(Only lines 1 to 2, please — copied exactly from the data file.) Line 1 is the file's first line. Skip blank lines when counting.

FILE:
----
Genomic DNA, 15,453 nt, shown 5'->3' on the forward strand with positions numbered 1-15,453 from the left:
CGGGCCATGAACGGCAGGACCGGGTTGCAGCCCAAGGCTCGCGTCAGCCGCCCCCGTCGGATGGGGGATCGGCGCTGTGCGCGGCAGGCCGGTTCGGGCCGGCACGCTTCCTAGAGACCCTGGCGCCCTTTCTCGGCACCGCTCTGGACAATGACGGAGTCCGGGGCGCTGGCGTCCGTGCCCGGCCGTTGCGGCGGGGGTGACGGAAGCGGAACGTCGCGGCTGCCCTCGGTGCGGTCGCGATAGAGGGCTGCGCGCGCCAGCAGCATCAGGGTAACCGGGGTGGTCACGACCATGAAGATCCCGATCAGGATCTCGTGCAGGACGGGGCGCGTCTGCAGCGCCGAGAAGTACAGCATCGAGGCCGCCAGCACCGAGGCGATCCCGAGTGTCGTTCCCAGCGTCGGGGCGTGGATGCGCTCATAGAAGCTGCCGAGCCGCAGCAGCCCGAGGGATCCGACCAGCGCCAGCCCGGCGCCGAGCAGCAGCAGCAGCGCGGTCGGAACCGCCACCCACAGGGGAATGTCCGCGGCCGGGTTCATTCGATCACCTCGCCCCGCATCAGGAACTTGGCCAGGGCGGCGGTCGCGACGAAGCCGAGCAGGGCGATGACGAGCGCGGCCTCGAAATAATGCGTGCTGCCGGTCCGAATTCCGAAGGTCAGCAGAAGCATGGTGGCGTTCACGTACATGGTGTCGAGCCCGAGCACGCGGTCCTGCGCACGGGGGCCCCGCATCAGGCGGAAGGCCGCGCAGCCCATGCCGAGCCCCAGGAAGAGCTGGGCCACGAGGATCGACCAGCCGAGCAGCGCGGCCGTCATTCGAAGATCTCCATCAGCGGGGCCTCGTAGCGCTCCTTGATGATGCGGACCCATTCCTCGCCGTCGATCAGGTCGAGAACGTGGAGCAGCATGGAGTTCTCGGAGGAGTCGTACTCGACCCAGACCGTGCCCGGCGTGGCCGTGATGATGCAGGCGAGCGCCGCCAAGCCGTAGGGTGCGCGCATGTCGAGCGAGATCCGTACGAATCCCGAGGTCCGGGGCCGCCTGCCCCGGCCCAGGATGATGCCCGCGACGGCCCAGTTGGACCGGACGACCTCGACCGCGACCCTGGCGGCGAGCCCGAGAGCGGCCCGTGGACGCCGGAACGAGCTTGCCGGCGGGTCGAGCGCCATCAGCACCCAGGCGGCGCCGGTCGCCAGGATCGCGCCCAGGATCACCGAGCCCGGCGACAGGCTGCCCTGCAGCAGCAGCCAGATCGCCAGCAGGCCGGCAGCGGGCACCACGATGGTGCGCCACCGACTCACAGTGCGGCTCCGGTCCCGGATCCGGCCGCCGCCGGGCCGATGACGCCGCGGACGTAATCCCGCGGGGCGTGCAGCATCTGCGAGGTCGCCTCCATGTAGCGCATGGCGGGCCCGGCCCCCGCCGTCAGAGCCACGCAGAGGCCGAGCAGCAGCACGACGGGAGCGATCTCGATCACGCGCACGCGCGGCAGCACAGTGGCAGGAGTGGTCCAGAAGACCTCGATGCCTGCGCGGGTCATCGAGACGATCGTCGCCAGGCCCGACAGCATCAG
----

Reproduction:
Genomic DNA, 15,453 nt, shown 5'->3' on the forward strand with positions numbered 1-15,453 from the left:
CGGGCCATGAACGGCAGGACCGGGTTGCAGCCCAAGGCTCGCGTCAGCCGCCCCCGTCGGATGGGGGATCGGCGCTGTGCGCGGCAGGCCGGTTCGGGCCGGCACGCTTCCTAGAGACCCTGGCGCCCTTTCTCGGCACCGCTCTGGACAATGACGGAGTCCGGGGCGCTGGCGTCCGTGCCCGGCCGTTGCGGCGGGGGTGACGGAAGCGGAACGTCGCGGCTGCCCTCGGTGCGGTCGCGATAGAGGGCTGCGCGCGCCAGCAGCATCAGGGTAACCGGGGTGGTCACGACCATGAAGATCCCGATCAGGATCTCGTGCAGGACGGGGCGCGTCTGCAGCGCCGAGAAGTACAGCATCGAGGCCGCCAGCACCGAGGCGATCCCGAGTGTCGTTCCCAGCGTCGGGGCGTGGATGCGCTCATAGAAGCTGCCGAGCCGCAGCAGCCCGAGGGATCCGACCAGCGCCAGCCCGGCGCCGAGCAGCAGCAGCAGCGCGGTCGGAACCGCCACCCACAGGGGAATGTCCGCGGCCGGGTTCATTCGATCACCTCGCCCCGCATCAGGAACTTGGCCAGGGCGGCGGTCGCGACGAAGCCGAGCAGGGCGATGACGAGCGCGGCCTCGAAATAATGCGTGCTGCCGGTCCGAATTCCGAAGGTCAGCAGAAGCATGGTGGCGTTCACGTACATGGTGTCGAGCCCGAGCACGCGGTCCTGCGCACGGGGGCCCCGCATCAGGCGGAAGGCCGCGCAGCCCATGCCGAGCCCCAGGAAGAGCTGGGCCACGAGGATCGACCAGCCGAGCAGCGCGGCCGTCATTCGAAGATCTCCATCAGCGGGGCCTCGTAGCGCTCCTTGATGATGCGGACCCATTCCTCGCCGTCGATCAGGTCGAGAACGTGGAGCAGCATGGAGTTCTCGGAGGAGTCGTACTCGACCCAGACCGTGCCCGGCGTGGCCGTGATGATGCAGGCGAGCGCCGCCAAGCCGTAGGGTGCGCGCATGTCGAGCGAGATCCGTACGAATCCCGAGGTCCGGGGCCGCCTGCCCCGGCCCAGGATGATGCCCGCGACGGCCCAGTTGGACCGGACGACCTCGACCGCGACCCTGGCGGCGAGCCCGAGAGCGGCCCGTGGACGCCGGAACGAGCTTGCCGGCGGGTCGAGCGCCATCAGCACCCAGGCGGCGCCGGTCGCCAGGATCGCGCCCAGGATCACCGAGCCCGGCGACAGGCTGCCCTGCAGCAGCAGCCAGATCGCCAGCAGGCCGGCAGCGGGCACCACGATGGTGCGCCACCGACTCACAGTGCGGCTCCGGTCCCGGATCCGGCCGCCGCCGGGCCGATGACGCCGCGGACGTAATCCCGCGGGGCGTGCAGCATCTGCGAGGTCGCCTCCATGTAGCGCATGGCGGGCCCGGCCCCCGCCGTCAGAGCCACGCAGAGGCCGAGCAGCAGCACGACGGGAGCGATCTCGATCACGCGCACGCGCGGCAGCACAGTGGCAGGAGTGGTCCAGAAGACCTCGATGCCTGCGCGGGTCATCGAGACGATCGTCGCCAGGCCCGACAGCATCAG